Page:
The Freedom to be Ordinary

My little sister has graduated from Scripps college. Congratulations little sis!

In true Goer family fashion, we showed up at the time when the ony seats available were the ones way in the back, the five percent or so that were in the sun the entire time. So we sat and broiled. Meanwhile, waaay up in the front, poor Mom was completely stymied in her efforts to take a good picture of Sarah receiving her diploma. See, the college’s plan was that there would be a line for parents to take pictures near the podium, and you would go line up when your daughter was about five names away from being called. But apparently this was the first year they’d tried this, and so the result was a seething mass of fat middle-aged Titans of Southern Californian Industry, bristling with Nikons. And at the edge there was Mom, all 5’3″ of her. Don’t get me wrong, Mom is pretty tough and all, but the laws of physics were just not working in her favor. Next time we attend a Scripps graduation, we’ll know better.

Still, the speeches were above-average quality as these things go. And when things got a little slow, or if you were trying to take your mind off of the ultraviolet light scorching your skin, you could open the program and try to hum the Scripps Alma Mater to yourself, a particular if you don’t know the tune. Or you could flip through all the senior thesis titles, many of which were of an amusingly musty mid-1990s vintage (ex: Towards an Indigenous Return: Values of Improvisation as Resistance to Capitalist Hegemony). I suppose the one observation I had about the speeches is that they focused so heavily on the theme of doing something extraordinary with your elite education. Not that you shouldn’t run out and change the world, but wouldn’t it nice if speakers would also give a nod to simply absorbing and applying one’s elite education to one’s ordinary life? Because that’s what most people end up doing, if they remember their education at all. To be fair, anyone who gives a commencement speech is going to find it hard to view the college experience through that prism. And I suppose that celebrating the mundane is not what commencement speeches are for.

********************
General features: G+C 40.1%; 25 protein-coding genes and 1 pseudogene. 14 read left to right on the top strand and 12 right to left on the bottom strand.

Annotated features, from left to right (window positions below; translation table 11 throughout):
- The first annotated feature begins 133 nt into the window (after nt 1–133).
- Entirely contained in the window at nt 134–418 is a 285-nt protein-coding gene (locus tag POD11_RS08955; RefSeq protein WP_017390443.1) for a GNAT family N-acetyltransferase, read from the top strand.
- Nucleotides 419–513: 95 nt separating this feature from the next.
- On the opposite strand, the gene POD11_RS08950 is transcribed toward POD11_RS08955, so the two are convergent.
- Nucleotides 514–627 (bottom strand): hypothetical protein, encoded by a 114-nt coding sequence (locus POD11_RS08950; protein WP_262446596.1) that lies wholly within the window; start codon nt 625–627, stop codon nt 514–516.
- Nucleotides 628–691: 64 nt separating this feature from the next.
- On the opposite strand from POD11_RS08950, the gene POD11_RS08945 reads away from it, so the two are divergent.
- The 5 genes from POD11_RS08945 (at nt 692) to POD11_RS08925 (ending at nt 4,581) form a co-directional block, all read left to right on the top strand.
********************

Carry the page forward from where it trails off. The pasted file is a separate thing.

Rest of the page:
Heading home from the airport, I caught about two minutes of Tech Nation, which is probably my least favorite NPR show this side of Pacific Time or A Prairie Home Companion. The interviewee was giving a lengthy discourse in business-speak that boiled down to, when you have a group of numbers, a few really large numbers can really bring up the average. He then used this to transition to the tech and biotech industries. Apparently you have to run hundreds of experiments just to get one blockbuster new drug! “This means that really have to rethink how we think about failure,” he said.

That’s when I switched the radio off. And as I drove in the dark, I wondered why someone gets airtime for echoing the fifty-year-old folk wisdom of the Silicon Valley back to us. Clearly this fellow on the radio is serving a vital function in the tech industry ecosystem, but what is it? Is it that we need to be immersed in a soothing reinforcing buzz of innovation, innovation, we are all individuals? Is it something else? I am puzzled.